2013 Crystal Ball2012 has been an interesting year with a growth in our understanding of our adversaries and some high-profile international security incidents.  2013 will continue to impress, but differently.  It will ultimately be a year of strategic growth.


Here are 5 cyber security predictions for 2013.



1. There will be little change to the threat landscape

There will be little change to the threat landscape in 2013 as our adversaries are already achieving their intent (extrapolating the size and scale of currently known adversary operations) and therefore have little pressure to change.  However, I do not see this as holding into 2014 as greater innovation in the threat intelligence and mitigation space is made (prediction #4) and the role of government is better defined (#5).


2. Cyber attacks will have a greater impact to a greater number

As data and service providers co-locate in cloud environments, attacks on the infrastructure providing these services will rise (attackers will always go to where the data lives) resulting in greater collateral damage to non-intended victims simply based on with whom they are co-located.


2.1 Corollary: Risks will be more difficult to assess as control of the location of data and an accurate knowledge of the infrastructure is lost in the cloud.  This will cause businesses to continue to mismanage public and customer relations when incidents occur.


3. The cost of cyber threats will grow and there will be an increased awareness and visibility of those costs resulting in greater effective action in the mid-and-long term.

Based on prediction #3 the cost of cyber threats to all organizations will grow.  However, as has been the trend, visibility of security issues and incidents will rise forcing business change to address this challenge in new ways (hence prediction #5).   Innovation will then lead to greater effective action in the mid-and-long term.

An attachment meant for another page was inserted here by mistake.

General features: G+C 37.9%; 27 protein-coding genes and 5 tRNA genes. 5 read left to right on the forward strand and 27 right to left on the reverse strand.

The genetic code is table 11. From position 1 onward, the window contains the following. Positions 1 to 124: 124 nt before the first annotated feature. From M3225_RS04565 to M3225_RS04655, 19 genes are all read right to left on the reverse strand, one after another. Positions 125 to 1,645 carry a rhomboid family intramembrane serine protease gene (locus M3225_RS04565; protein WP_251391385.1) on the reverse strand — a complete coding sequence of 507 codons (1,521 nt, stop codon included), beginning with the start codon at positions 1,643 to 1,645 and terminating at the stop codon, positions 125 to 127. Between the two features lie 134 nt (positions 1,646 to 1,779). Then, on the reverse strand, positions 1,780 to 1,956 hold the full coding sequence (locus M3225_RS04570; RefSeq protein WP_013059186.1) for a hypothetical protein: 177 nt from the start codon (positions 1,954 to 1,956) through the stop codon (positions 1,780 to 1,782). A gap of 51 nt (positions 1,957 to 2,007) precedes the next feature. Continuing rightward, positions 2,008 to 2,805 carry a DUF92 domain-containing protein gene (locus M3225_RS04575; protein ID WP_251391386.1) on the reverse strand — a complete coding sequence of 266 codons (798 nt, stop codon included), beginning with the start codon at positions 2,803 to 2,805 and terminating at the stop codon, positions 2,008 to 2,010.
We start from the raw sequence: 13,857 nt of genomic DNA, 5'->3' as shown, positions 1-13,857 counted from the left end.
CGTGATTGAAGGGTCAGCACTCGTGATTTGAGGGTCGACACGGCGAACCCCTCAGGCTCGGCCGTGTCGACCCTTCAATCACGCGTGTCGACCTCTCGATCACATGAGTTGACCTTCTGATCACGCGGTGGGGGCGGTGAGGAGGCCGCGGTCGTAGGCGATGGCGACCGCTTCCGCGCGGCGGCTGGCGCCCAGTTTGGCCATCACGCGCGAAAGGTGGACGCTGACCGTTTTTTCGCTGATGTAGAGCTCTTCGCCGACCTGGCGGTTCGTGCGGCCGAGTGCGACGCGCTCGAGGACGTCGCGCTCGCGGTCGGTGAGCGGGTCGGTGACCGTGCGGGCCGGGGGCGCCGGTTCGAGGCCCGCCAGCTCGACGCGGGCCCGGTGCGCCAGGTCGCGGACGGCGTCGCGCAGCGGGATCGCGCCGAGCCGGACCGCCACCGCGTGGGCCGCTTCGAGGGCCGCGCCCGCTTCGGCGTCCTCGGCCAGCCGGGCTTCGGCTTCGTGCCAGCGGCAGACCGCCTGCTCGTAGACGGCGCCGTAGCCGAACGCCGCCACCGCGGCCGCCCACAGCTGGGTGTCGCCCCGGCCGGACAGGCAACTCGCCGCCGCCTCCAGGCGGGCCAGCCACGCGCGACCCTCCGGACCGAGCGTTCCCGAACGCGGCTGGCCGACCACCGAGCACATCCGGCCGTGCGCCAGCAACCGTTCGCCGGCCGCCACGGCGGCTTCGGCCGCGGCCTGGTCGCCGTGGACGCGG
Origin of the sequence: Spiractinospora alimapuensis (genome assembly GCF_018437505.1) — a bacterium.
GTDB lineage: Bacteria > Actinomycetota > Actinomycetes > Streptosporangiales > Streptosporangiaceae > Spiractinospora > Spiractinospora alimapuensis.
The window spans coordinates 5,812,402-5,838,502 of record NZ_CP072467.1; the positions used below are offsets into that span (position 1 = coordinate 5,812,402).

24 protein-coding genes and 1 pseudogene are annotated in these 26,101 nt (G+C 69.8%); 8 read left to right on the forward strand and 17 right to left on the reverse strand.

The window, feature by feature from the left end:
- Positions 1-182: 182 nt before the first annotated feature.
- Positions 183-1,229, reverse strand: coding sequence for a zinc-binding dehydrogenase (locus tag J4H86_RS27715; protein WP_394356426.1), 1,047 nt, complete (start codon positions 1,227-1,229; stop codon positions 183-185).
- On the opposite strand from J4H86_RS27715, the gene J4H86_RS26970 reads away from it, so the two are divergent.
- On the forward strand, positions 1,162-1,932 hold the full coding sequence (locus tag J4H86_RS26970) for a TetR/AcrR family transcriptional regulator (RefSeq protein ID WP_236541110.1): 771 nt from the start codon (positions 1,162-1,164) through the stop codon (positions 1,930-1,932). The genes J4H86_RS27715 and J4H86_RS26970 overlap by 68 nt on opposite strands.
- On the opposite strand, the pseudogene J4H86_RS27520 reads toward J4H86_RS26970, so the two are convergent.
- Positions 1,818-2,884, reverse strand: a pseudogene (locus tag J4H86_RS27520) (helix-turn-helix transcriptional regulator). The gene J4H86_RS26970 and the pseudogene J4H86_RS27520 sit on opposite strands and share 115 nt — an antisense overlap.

4. The role of government in securing computer systems from domestic and foreign cyber threats will continue to be muddled.

The role of government in any area is generally slow to evolve.  Cyber security has not been any different.  As governments around the world are consumed by domestic and international economic affairs, little attention will be focused on this problem further delaying necessary action.


5. Private industry, vice government or research, will make great innovations in the threat intelligence and mitigation space.

Based on: (1) the amount of venture capital flowing into cyber security industry to produce innovations in threat intelligence and mitigation, (2) the market growth for such innovations (based on predictions #2 & #3), and (3) with the growth in funding means the ability for private industry to recruit and retain the best talent in the field — it is no great stretch of the imagination to see that this is where the innovations necessary to combat the threat and increase risk and cost on the adversary will originate during 2013 changing the threat landscape in 2014 and beyond.